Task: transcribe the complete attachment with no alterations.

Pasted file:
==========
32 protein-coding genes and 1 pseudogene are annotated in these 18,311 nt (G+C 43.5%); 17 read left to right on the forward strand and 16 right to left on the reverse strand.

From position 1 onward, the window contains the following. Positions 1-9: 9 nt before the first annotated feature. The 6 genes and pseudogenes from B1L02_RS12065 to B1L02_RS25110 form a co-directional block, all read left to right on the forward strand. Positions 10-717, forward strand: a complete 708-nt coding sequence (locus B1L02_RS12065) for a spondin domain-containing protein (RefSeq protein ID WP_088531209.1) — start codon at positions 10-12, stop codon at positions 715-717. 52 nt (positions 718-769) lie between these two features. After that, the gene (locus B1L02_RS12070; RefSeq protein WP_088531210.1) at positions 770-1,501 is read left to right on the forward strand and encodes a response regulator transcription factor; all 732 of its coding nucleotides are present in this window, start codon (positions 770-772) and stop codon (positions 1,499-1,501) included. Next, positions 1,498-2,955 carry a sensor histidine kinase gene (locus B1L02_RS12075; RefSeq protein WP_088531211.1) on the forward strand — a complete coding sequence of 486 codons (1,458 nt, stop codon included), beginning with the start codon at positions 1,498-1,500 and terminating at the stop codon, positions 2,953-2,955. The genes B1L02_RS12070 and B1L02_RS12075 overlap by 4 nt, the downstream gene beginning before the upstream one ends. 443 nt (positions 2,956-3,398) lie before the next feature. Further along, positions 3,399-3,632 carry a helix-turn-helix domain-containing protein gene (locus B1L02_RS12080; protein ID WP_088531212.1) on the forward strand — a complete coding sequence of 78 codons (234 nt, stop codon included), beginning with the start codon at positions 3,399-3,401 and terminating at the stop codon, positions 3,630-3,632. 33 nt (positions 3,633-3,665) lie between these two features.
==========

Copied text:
32 protein-coding genes and 1 pseudogene are annotated in these 18,311 nt (G+C 43.5%); 17 read left to right on the forward strand and 16 right to left on the reverse strand.

From position 1 onward, the window contains the following. Positions 1-9: 9 nt before the first annotated feature. The 6 genes and pseudogenes from B1L02_RS12065 to B1L02_RS25110 form a co-directional block, all read left to right on the forward strand. Positions 10-717, forward strand: a complete 708-nt coding sequence (locus B1L02_RS12065) for a spondin domain-containing protein (RefSeq protein ID WP_088531209.1) — start codon at positions 10-12, stop codon at positions 715-717. 52 nt (positions 718-769) lie between these two features. After that, the gene (locus B1L02_RS12070; RefSeq protein WP_088531210.1) at positions 770-1,501 is read left to right on the forward strand and encodes a response regulator transcription factor; all 732 of its coding nucleotides are present in this window, start codon (positions 770-772) and stop codon (positions 1,499-1,501) included. Next, positions 1,498-2,955 carry a sensor histidine kinase gene (locus B1L02_RS12075; RefSeq protein WP_088531211.1) on the forward strand — a complete coding sequence of 486 codons (1,458 nt, stop codon included), beginning with the start codon at positions 1,498-1,500 and terminating at the stop codon, positions 2,953-2,955. The genes B1L02_RS12070 and B1L02_RS12075 overlap by 4 nt, the downstream gene beginning before the upstream one ends. 443 nt (positions 2,956-3,398) lie before the next feature. Further along, positions 3,399-3,632 carry a helix-turn-helix domain-containing protein gene (locus B1L02_RS12080; protein ID WP_088531212.1) on the forward strand — a complete coding sequence of 78 codons (234 nt, stop codon included), beginning with the start codon at positions 3,399-3,401 and terminating at the stop codon, positions 3,630-3,632. 33 nt (positions 3,633-3,665) lie between these two features.